troduced into mouse neural progenitor cells along with a
?C31 integrase-expressing plasmid, sequence-specific inte-
gration was detected by PCR at the mouse genomic integra-
tion hot spot mpsL1 . Additionally, long-term in vitro
luciferase expression was detected within the cells for the
duration of the experiment (56 days). The gene-modified
cells displayed no loss of the ability to proliferate or to dif-
ferentiate into neurons and astrocytes.
?C31 integrase has recently been used to generate
induced pluripotent stem cells (iPS) from mouse embryonic
fibroblasts, as well as from human amniotic fluid cells .
To generate mouse iPS cells, plasmids contaning the four
Yamanaka reprogramming factors  were integrated into
the genome of mouse embryonic fibroblast cells using the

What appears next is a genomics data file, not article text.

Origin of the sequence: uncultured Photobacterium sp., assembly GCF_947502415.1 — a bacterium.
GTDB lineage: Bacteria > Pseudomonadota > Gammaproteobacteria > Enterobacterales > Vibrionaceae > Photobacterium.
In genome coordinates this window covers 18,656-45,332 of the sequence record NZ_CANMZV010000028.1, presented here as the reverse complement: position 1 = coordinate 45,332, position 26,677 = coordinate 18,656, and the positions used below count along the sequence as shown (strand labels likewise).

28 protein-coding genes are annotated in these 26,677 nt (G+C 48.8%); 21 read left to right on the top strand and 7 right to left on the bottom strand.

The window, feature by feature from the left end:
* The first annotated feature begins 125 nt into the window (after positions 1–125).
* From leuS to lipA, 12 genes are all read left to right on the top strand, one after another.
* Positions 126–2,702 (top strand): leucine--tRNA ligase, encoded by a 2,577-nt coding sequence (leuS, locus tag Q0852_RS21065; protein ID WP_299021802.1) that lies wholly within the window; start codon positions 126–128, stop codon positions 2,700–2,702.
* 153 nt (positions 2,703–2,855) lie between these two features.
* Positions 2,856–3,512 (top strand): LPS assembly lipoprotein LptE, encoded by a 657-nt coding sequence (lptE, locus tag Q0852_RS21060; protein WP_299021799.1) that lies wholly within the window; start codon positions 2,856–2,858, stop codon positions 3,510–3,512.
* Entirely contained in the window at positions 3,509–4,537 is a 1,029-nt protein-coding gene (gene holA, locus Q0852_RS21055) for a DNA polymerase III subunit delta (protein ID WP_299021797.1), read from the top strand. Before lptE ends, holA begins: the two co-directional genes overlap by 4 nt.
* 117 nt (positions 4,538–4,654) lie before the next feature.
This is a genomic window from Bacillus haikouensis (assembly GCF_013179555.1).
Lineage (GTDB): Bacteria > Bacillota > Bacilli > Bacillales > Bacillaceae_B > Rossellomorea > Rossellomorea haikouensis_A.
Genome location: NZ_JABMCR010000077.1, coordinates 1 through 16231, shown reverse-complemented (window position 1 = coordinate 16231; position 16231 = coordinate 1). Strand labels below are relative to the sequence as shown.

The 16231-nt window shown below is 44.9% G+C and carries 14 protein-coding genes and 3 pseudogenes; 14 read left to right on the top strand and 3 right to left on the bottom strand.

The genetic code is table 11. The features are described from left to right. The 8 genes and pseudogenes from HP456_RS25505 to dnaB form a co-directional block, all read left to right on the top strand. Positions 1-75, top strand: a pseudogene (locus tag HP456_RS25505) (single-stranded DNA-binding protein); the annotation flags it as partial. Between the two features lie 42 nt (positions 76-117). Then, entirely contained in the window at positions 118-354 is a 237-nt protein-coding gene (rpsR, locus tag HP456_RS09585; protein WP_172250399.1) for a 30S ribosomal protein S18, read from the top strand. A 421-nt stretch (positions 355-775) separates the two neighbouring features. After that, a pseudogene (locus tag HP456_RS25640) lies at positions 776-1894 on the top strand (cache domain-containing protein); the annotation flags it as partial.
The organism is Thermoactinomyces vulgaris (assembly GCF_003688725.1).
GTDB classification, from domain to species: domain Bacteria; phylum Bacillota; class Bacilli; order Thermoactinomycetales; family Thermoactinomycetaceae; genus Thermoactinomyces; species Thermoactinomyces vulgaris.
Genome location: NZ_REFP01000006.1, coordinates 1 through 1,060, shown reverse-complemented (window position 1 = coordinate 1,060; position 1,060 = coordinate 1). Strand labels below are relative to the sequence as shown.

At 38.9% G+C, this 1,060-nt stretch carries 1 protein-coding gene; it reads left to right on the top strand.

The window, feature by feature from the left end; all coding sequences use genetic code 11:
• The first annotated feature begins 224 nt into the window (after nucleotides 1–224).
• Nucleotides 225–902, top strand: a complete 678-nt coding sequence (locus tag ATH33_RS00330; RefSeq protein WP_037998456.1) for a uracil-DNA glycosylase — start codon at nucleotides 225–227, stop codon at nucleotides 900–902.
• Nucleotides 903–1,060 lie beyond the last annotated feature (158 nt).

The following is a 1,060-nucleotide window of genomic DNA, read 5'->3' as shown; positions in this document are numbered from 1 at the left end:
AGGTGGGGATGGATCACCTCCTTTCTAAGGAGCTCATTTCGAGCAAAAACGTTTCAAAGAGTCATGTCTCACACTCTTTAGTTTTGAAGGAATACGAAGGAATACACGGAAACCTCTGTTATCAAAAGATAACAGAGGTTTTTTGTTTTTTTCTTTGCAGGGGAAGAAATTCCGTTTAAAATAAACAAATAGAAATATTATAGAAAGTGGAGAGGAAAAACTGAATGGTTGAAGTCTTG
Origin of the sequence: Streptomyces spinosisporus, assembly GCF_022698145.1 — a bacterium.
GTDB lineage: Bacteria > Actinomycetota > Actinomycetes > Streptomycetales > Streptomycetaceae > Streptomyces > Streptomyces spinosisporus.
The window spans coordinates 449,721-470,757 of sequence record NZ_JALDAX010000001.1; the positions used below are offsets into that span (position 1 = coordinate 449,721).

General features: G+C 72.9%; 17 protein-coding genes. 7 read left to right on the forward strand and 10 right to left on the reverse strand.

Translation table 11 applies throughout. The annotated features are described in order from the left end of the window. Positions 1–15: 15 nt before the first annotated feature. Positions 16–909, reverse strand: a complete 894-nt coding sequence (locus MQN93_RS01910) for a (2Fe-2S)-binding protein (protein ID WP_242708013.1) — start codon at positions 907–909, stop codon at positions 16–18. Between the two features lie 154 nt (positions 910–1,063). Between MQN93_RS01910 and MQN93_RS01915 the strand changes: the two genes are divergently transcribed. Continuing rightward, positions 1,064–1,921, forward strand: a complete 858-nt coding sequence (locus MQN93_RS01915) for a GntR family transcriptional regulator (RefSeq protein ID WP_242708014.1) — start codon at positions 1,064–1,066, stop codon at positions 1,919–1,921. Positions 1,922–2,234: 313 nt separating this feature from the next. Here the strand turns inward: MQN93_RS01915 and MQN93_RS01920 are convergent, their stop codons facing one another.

?C31 integrase system. iPS colonies were detected after 14-
20 days in culture. When characterized, these cells displayed
common markers of pluripotency, such as expression of
Nanog and SSEA1, and formed teratomas in immuno-
deficient mice. To reprogram the human amniotic fluid cells,
the same reprogramming plasmids were integrated, again
using the ?C31 integrase system. iPS colonies were first
visible nine days post-transfection and were picked on days
35-40. When tested, the amniotic fluid-derived iPS cells
displayed the characteristic pluripotency markers, gene
expression profiles, and methylation patterns. The iPS cells
were also able to differentiate into the three germ layers of
endoderm, mesoderm, and ectoderm. Integration sites from
both cell types were obtained by plasmid rescue and were
determined to be in seemingly safe genomic locations.
A similar strategy for generating iPS cells was also
developed in the Calos lab . The ?C31 integrase system
Long-term transgene expression has also been achieved
was used to integrate a reprogramming cassette into the
genome of mouse embryonic fibroblasts and adipose-derived
mesenchymal stem cells. Several iPS cell lines were isolated,
and integration sites were characterized at the sequence
level. The iPS clones were demonstrated to be pluripotent by
in vitro and in vivo methods, including the generation of